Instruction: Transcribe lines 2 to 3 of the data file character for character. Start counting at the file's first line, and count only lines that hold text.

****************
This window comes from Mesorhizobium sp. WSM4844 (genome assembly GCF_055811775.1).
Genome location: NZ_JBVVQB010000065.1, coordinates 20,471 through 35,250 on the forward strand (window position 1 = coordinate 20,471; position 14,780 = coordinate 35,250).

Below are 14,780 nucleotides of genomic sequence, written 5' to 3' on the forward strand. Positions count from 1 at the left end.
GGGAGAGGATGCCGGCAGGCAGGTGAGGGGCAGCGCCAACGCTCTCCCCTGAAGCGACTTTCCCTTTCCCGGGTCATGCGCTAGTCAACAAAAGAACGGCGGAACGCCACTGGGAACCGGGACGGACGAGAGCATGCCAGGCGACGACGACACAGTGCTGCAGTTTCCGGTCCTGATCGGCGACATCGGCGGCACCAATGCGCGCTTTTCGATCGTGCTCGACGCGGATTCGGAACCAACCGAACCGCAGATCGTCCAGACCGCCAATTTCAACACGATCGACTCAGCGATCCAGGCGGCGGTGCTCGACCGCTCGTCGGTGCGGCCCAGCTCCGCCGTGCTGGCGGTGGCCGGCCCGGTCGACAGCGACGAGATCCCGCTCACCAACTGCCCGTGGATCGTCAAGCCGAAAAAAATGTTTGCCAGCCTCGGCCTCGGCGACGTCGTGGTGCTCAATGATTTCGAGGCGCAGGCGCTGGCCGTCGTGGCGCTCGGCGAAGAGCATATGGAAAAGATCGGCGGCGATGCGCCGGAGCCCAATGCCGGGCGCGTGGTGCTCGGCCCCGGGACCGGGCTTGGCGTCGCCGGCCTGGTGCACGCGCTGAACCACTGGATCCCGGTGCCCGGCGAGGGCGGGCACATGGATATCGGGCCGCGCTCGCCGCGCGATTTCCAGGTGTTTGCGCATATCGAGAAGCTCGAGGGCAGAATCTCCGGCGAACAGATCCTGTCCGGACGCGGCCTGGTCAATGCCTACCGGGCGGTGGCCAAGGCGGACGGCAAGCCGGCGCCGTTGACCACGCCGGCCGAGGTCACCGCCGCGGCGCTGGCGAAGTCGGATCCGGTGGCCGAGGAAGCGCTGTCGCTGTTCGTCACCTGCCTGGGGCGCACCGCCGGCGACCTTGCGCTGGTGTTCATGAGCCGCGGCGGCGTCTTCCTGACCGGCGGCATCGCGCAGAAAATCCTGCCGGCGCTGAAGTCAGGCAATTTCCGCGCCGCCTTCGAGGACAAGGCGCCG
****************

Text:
Genome location: NZ_JBVVQB010000065.1, coordinates 20,471 through 35,250 on the forward strand (window position 1 = coordinate 20,471; position 14,780 = coordinate 35,250).

Below are 14,780 nucleotides of genomic sequence, written 5' to 3' on the forward strand. Positions count from 1 at the left end.